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For some reason Cockroach soup wasn't a real title. 

Slash replacing Brian May's solo on Atlas will be interesting. 

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On October 21, 2016 at 4:38 PM, DieselDaisy said:

I'm willing to bet my house that there is no album in the works!

If I was in their shoes, I'd want to set the prices at a fair price in order to not exploit the fans.

Well I'm certainly not defending The Rolling Stones!

Yeah, there really is no defending the stones in any capacity. I will say this though; Richard fortus used to remind me of Ronnie Wood, but as I think about it now he may bear a stronger resemblance to nils lofgren.

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42 minutes ago, Mr. Dude said:

Yeah, there really is no defending the stones in any capacity. I will say this though; Richard fortus used to remind me of Ronnie Wood, but as I think about it now he may bear a stronger resemblance to nils lofgren.

...minus the talent.

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7 hours ago, DieselDaisy said:

...minus the talent.

I disagree with you there. Even though he can't match up with Fortus in terms of skill or stage prowess, I certainly wouldn't go as far as you did in saying that Nils Lofgren is Fortus minus the talent. That's a bit hyperbole don't you think?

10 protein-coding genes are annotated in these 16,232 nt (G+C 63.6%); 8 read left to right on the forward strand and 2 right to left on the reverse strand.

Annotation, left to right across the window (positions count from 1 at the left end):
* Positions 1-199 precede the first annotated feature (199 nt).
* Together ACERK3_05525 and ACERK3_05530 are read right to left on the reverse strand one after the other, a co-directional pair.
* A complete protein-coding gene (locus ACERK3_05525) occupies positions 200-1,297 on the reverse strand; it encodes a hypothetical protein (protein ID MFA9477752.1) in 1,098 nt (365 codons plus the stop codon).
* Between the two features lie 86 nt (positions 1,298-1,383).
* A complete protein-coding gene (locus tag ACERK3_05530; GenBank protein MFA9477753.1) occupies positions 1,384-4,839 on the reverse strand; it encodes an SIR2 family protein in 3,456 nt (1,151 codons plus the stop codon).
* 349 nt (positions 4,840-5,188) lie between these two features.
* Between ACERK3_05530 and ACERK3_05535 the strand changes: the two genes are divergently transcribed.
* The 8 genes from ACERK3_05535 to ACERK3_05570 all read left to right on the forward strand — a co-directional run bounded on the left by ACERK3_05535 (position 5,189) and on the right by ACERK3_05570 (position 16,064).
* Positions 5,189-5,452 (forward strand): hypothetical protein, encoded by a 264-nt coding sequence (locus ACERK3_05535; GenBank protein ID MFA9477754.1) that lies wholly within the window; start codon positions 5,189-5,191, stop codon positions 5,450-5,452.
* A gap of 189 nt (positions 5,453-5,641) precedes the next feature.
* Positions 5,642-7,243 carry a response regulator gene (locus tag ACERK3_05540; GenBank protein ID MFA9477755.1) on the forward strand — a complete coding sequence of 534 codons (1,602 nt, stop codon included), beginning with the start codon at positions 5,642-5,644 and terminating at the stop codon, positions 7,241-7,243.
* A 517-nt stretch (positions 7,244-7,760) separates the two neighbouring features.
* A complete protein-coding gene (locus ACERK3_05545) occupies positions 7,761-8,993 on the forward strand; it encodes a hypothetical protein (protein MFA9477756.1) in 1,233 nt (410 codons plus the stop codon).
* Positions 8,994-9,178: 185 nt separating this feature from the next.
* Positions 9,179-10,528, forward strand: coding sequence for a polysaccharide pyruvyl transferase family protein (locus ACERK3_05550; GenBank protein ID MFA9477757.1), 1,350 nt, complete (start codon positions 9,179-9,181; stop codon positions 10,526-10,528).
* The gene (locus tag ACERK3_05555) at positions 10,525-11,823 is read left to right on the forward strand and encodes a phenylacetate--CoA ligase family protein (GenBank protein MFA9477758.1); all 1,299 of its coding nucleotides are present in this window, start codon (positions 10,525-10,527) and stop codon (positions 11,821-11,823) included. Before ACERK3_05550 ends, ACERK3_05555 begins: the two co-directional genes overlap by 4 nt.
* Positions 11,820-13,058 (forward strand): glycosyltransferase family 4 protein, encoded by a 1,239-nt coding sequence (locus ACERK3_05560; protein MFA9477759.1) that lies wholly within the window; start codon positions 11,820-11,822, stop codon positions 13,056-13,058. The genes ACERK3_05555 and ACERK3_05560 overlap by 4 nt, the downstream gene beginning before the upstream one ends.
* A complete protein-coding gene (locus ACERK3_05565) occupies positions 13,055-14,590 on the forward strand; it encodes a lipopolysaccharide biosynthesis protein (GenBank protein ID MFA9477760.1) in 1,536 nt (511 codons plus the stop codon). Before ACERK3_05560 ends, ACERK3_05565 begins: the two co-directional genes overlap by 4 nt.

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1 minute ago, Mr. Dude said:

I disagree with you there. Even though he can't match up with Fortus in terms of skill or stage prowess, I certainly wouldn't go as far as you did in saying that Nils Lofgren is Fortus minus the talent. That's a bit hyperbole don't you think?

We have a joker in the house.

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5 minutes ago, DieselDaisy said:

We have a joker in the house.

We'll.."..as long as you were just joking its cool.

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On 10/24/2016 at 7:58 AM, wasted said:

For some reason Cockroach soup wasn't a real title. 

Slash replacing Brian May's solo on Atlas will be interesting. 

Agreed. Something tells me it'll be like catcher in the rye where the original solo by may should have just stayed. But atlas hasn't leaked yet so...